And speaking of characters, there were A LOT of characters in this story. Almost too many and I confess, I got lost a few times. I had to pause and think, “now who is this again?” However, I do feel like each character played a role and I didn’t feel like Webb was inserting characters willy-nilly just to muddy the waters. Though I was frustrated by the sheer amount of characters, I will say that Webb did a nice job of interweaving all of these characters later in the story and by the end, their functions were all justified and I could forgive that aspect of the story. She introduced a lot of characters because there were several threads to this story: the main murder of Abbott and his mother-in-law, Sela’s past, discovering Sela had a sister and wondering what happened to her sister, Sela’s mother’s mysterious illness, Amelia’s disappearance, Kerri’s best friend’s affair and Kerri’s sister’s husband’s secrets. All of these seemingly unconnected issues were actually all connected in various ways and I appreciated the way Webb kept me guessing and masterfully made all of these mysteries come together in the end. That’s mainly the reason I bumped my rating from four stars to five stars because I could appreciate the complexity of the story and I admired the way she brought all of these storylines together in the end. Bravo. That couldn’t have been easy to do.
I also liked the way Webb put Sela’s perspective into the story as well. You know she’s heavily involved in the murder of her husband and mother but you’re just not sure what role she played in the murders. I thought that added a richness to the story and definitely gave the reader a peek at Sela’s motivation behind the events. Sela ends up being a master manipulator and very clever and I would like to see Kerri cross paths with Sela again in future stories – perhaps Sela becomes a master criminal as predicted by her college professor. *cough-hint-cough*.
The plot moved forward slowly and I was as frustrated by Kerri’s lack of progress as she was. However, with that said, I also appreciated the fact that every time Kerri made progress with the mystery, it only served to raise more questions. It was a frustrating process but also piqued my interest. I confess, I had no idea who the murderer was and by the time it was revealed it made sense on a level that I didn’t see coming. Again, bravo.
As the mystery is slowly solved, the answers become more personal for Kerri. Quite a few characters, close to Kerri, are actually heavily involved in the mystery and I appreciated that personal aspect. It made solving the mystery that much more important for Kerri, and the reader. I felt invested in Kerri’s journey.
The ending was very satisfying and the key characters deserved what they got.
Let’s address a few one-star comments on Goodreads:
Abandoned! First the narration of the audio book was awful – whiny, everyone sounds the same and she sounds like a whiny teenager. Then the story: bunch of rich, entitled a-holes for the most part, the lead character who is undecided about most everything in her life (how could she get to be a lead detective?) and most everyone else unlikeable. I tried for 9 chapters and then sent the book back for refund. Not recommended for anyone.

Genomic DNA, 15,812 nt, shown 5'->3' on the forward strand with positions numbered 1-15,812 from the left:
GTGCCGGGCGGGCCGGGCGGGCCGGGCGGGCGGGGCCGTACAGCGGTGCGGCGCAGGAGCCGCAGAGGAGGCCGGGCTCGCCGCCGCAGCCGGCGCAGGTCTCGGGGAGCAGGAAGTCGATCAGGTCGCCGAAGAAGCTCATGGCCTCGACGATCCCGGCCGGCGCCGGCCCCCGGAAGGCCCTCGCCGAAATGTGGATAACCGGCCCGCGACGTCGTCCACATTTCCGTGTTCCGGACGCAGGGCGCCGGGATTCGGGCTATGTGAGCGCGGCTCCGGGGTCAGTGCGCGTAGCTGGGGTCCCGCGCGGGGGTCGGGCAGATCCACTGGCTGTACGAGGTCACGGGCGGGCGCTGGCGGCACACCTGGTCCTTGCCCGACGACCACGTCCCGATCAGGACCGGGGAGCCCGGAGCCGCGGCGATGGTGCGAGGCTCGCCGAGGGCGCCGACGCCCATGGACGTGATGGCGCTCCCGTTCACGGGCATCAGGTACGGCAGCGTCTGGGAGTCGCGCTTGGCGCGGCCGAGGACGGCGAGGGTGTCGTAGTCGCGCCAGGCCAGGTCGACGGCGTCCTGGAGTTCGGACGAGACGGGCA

This is why I don’t listen to audio books. First of all, I get too distracted and lose my place whenever I listen to a book. I want to give the book my full attention and when I’m doing something else while listening to a book, I can’t and that frustrates me. Kudos to those of you that can do that, I can’t, apparently. Secondly, I don’t want whomever is reading the book to sway my opinion as this commenter states. She couldn’t get past the voice of the narrator and that automatically puts the story in a negative category for her – which is unfair to the story. She mentions she can’t get past the rich a-holes in the story. Fine. To each his own. But that’s precisely why I liked the story – because rich powerful people get away with crap the rest of us poor saps would never get away with. Unfortunately, these types of people exist today (Politicians) and it’s so satisfying when these rich a-holes get what they deserve. Unfortunately, these types of characters DO exist – why exclude them from stories?
I will say, I do agree with the commenter on how Kerri seems undecided about most everything in her life. I got that vibe too and I too wondered how she got a reputation for such being such an outstanding detective when it seemed she was anything but confident most of the time.
The other one-star reviews basically complained of the story being too slow and I can’t say I disagree with those observation. But overall, I really liked how Webb starts with one mystery and by the end of the book, Kerri and Falco end solving a 15-year old mystery as well as bringing rich, powerful a-holes to justice.